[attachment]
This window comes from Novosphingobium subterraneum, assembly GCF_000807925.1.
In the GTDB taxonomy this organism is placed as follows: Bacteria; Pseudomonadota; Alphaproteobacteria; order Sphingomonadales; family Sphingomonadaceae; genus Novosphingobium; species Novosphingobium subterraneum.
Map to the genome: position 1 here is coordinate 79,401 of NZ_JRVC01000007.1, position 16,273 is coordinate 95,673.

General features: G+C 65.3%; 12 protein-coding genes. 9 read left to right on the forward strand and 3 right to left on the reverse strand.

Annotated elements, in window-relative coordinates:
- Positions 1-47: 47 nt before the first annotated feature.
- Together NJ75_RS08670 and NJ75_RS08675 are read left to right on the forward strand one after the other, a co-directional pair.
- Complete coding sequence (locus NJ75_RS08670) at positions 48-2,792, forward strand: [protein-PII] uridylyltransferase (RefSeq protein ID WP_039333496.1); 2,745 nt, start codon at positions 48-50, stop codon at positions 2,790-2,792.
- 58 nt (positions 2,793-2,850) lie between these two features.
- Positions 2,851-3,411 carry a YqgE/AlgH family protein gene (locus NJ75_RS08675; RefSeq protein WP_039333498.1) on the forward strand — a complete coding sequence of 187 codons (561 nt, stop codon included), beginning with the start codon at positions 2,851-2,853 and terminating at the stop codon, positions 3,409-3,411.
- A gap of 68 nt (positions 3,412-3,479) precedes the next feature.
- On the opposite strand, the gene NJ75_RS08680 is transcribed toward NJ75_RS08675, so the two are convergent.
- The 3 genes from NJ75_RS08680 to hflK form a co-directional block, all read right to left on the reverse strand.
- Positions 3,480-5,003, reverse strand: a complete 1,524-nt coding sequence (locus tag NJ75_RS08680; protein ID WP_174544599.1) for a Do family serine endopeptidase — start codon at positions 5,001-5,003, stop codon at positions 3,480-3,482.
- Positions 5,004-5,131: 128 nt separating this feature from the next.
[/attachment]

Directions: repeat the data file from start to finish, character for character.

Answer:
This window comes from Novosphingobium subterraneum, assembly GCF_000807925.1.
In the GTDB taxonomy this organism is placed as follows: Bacteria; Pseudomonadota; Alphaproteobacteria; order Sphingomonadales; family Sphingomonadaceae; genus Novosphingobium; species Novosphingobium subterraneum.
Map to the genome: position 1 here is coordinate 79,401 of NZ_JRVC01000007.1, position 16,273 is coordinate 95,673.

General features: G+C 65.3%; 12 protein-coding genes. 9 read left to right on the forward strand and 3 right to left on the reverse strand.

Annotated elements, in window-relative coordinates:
- Positions 1-47: 47 nt before the first annotated feature.
- Together NJ75_RS08670 and NJ75_RS08675 are read left to right on the forward strand one after the other, a co-directional pair.
- Complete coding sequence (locus NJ75_RS08670) at positions 48-2,792, forward strand: [protein-PII] uridylyltransferase (RefSeq protein ID WP_039333496.1); 2,745 nt, start codon at positions 48-50, stop codon at positions 2,790-2,792.
- 58 nt (positions 2,793-2,850) lie between these two features.
- Positions 2,851-3,411 carry a YqgE/AlgH family protein gene (locus NJ75_RS08675; RefSeq protein WP_039333498.1) on the forward strand — a complete coding sequence of 187 codons (561 nt, stop codon included), beginning with the start codon at positions 2,851-2,853 and terminating at the stop codon, positions 3,409-3,411.
- A gap of 68 nt (positions 3,412-3,479) precedes the next feature.
- On the opposite strand, the gene NJ75_RS08680 is transcribed toward NJ75_RS08675, so the two are convergent.
- The 3 genes from NJ75_RS08680 to hflK form a co-directional block, all read right to left on the reverse strand.
- Positions 3,480-5,003, reverse strand: a complete 1,524-nt coding sequence (locus tag NJ75_RS08680; protein ID WP_174544599.1) for a Do family serine endopeptidase — start codon at positions 5,001-5,003, stop codon at positions 3,480-3,482.
- Positions 5,004-5,131: 128 nt separating this feature from the next.